March 5, 2001
Environmental groups are applauding the approval of a land-based salmon farm south of Nanaimo that should have zero impacts on wild salmon and marine mammals.
The Georgia Strait Alliance and the T. Buck Suzuki Environmental Foundation have campaigned for years to stop the environmental impacts caused by open netpen salmon farms and to convert the entire industry to closed contained marine or land-based technologies.
“This is a huge step forward for the marine environment,” said Georgia Strait Alliance Executive Director Laurie MacBride. “By moving salmon farming to land-based tanks there should be zero impacts on wild salmon, zero escaped farmed salmon and an end to the widespread killing of seals and sea lions. Land-based farms also eliminate the lost anchorages and noise pollution that are negatively affecting coastal recreation and eco-tourism.”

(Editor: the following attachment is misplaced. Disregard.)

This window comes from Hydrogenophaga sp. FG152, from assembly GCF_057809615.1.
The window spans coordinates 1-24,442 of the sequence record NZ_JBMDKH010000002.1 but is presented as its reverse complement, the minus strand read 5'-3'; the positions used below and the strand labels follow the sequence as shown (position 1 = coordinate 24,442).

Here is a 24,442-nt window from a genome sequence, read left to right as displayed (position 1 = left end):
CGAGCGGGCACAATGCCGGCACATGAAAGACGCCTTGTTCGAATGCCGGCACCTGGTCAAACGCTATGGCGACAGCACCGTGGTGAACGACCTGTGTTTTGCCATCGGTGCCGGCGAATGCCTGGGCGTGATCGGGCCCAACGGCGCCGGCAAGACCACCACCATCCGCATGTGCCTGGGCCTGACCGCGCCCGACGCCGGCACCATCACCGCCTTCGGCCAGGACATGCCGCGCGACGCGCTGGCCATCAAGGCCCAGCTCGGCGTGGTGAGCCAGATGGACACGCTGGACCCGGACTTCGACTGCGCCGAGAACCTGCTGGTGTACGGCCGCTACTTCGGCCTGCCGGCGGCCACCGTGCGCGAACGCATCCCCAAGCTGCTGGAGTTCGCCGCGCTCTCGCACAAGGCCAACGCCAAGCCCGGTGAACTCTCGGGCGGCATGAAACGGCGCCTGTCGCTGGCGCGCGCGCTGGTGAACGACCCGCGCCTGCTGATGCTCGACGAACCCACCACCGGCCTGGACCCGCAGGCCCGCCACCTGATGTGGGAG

“Land-based salmon farming is environmentally friendly and stops all impacts on wild salmon,” said David Lane, Executive Director of the T. Buck Suzuki Environmental Foundation. “Open netpens are transferring diseases to wild salmon and escaped farmed fish are starting to colonize our wild salmon streams. Land-based salmon farming can completely eliminate these impacts.”
The land-based farm will be run by Agrimarine Processing which operates a fish processing plant in Campbell River. The farm, to be announced today by the provincial Minister of Fisheries, is part of a pilot project program initiated by the provincial government to encourage new environmental fish farm technologies. The Georgia Strait Alliance and the T. Buck Suzuki Environmental Foundation are calling on the provincial government to expand the pilot program to allow more closed contained ocean and land-based test sites. Environmental groups are asking the provincial government to convert all open netpens to closed contained technologies within the next five years.